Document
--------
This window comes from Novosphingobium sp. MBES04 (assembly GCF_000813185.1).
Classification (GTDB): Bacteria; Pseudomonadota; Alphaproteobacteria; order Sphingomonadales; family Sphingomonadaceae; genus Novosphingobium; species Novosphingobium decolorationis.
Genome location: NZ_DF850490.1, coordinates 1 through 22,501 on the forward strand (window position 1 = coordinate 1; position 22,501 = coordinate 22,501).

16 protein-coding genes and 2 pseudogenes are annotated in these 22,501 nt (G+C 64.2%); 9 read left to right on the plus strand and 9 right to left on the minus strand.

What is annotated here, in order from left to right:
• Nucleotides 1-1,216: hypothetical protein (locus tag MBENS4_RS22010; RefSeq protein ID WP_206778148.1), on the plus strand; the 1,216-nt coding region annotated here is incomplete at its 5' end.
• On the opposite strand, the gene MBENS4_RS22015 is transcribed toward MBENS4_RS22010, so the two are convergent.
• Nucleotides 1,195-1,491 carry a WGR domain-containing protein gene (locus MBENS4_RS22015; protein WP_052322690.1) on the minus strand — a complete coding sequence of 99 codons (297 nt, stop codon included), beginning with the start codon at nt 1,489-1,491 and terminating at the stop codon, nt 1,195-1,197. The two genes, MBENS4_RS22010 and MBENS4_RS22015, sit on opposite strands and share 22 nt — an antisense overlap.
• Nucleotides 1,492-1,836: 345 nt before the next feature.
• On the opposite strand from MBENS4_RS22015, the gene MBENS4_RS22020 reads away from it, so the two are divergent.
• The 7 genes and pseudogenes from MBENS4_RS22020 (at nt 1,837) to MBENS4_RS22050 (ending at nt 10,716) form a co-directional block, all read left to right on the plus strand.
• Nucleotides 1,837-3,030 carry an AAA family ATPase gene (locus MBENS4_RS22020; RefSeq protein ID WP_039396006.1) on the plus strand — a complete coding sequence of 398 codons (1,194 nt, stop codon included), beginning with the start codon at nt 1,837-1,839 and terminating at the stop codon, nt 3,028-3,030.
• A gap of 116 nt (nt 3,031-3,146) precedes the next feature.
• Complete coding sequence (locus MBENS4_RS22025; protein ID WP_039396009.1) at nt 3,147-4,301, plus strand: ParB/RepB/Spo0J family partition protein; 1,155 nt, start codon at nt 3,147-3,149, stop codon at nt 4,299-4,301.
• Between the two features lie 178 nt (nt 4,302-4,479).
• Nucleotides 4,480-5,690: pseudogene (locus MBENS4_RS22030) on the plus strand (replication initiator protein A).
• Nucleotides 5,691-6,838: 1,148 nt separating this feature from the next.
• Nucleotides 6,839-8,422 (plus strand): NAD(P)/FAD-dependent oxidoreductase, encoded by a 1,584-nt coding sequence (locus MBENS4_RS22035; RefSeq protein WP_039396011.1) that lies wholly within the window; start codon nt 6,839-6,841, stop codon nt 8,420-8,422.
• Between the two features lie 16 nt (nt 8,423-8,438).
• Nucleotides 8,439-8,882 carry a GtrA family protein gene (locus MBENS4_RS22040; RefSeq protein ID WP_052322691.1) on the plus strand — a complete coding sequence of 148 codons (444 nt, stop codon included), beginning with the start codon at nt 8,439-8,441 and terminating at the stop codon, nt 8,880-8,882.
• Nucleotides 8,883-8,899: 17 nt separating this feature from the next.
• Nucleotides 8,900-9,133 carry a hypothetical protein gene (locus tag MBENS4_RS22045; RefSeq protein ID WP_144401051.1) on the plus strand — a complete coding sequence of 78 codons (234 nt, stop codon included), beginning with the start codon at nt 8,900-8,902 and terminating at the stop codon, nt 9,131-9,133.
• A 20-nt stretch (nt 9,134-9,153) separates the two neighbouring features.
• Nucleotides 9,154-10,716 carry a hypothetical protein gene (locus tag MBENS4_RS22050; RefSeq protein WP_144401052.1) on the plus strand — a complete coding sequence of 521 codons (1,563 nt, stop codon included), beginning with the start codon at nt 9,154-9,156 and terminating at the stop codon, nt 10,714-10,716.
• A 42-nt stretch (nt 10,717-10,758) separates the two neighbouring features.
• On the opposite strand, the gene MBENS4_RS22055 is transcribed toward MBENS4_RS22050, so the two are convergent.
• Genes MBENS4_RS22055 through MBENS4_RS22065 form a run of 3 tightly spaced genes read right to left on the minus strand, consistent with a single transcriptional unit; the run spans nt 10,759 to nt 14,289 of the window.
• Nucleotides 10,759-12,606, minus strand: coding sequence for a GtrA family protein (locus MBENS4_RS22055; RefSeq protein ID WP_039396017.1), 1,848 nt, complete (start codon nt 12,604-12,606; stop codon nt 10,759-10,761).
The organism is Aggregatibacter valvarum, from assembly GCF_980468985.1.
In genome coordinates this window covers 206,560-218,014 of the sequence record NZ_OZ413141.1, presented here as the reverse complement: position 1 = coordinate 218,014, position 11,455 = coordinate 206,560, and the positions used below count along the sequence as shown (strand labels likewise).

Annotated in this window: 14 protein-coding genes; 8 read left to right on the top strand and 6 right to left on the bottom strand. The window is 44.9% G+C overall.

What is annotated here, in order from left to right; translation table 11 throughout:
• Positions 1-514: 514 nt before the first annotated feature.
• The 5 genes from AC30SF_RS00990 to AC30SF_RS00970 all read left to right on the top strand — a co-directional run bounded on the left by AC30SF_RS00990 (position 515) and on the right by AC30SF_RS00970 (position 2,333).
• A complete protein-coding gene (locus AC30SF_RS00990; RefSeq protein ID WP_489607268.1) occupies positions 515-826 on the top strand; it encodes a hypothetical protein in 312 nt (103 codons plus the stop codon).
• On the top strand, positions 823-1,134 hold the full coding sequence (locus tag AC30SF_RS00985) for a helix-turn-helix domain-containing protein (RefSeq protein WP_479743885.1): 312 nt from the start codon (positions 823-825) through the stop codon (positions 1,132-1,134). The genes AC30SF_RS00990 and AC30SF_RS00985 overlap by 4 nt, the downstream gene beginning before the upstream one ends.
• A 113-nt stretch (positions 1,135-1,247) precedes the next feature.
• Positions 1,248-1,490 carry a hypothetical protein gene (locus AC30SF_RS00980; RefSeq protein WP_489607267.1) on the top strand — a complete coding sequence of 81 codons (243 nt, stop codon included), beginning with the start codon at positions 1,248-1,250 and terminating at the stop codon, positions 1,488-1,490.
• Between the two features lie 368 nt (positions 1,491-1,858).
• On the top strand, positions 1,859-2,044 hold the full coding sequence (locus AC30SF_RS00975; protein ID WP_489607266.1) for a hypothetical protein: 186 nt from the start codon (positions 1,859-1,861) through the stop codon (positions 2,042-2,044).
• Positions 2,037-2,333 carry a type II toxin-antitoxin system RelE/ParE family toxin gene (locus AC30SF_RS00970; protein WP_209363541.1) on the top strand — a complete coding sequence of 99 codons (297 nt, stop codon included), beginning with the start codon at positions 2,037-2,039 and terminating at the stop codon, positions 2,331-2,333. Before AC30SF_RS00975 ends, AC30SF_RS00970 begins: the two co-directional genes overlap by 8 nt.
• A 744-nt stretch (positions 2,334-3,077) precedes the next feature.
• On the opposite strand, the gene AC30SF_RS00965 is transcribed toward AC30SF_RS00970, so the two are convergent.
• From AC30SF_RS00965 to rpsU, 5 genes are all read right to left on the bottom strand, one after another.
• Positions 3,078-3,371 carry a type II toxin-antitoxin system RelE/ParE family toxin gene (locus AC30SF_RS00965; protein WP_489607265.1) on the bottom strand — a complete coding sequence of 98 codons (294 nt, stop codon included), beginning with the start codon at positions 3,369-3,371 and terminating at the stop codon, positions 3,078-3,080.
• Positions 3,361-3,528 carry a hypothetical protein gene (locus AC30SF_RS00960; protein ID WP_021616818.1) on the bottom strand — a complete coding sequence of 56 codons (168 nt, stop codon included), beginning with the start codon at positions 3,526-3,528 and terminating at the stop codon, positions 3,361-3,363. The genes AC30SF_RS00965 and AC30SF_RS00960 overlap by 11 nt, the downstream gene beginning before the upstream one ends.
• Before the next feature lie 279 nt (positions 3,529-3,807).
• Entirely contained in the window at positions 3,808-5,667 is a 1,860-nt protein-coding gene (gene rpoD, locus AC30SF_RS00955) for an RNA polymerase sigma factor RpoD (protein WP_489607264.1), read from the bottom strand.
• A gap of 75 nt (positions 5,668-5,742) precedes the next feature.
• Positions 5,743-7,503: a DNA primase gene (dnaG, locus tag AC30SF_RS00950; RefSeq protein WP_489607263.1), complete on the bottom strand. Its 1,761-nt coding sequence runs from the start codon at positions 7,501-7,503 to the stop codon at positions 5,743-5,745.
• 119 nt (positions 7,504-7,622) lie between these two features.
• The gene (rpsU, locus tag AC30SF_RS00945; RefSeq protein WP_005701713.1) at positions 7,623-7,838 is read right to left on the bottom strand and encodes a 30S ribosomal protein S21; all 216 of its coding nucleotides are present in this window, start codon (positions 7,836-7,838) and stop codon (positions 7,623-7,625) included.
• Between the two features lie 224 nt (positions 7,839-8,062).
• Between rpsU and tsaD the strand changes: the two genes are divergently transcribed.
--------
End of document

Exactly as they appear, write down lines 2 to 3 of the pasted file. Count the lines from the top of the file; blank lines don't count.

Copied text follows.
Classification (GTDB): Bacteria; Pseudomonadota; Alphaproteobacteria; order Sphingomonadales; family Sphingomonadaceae; genus Novosphingobium; species Novosphingobium decolorationis.
Genome location: NZ_DF850490.1, coordinates 1 through 22,501 on the forward strand (window position 1 = coordinate 1; position 22,501 = coordinate 22,501).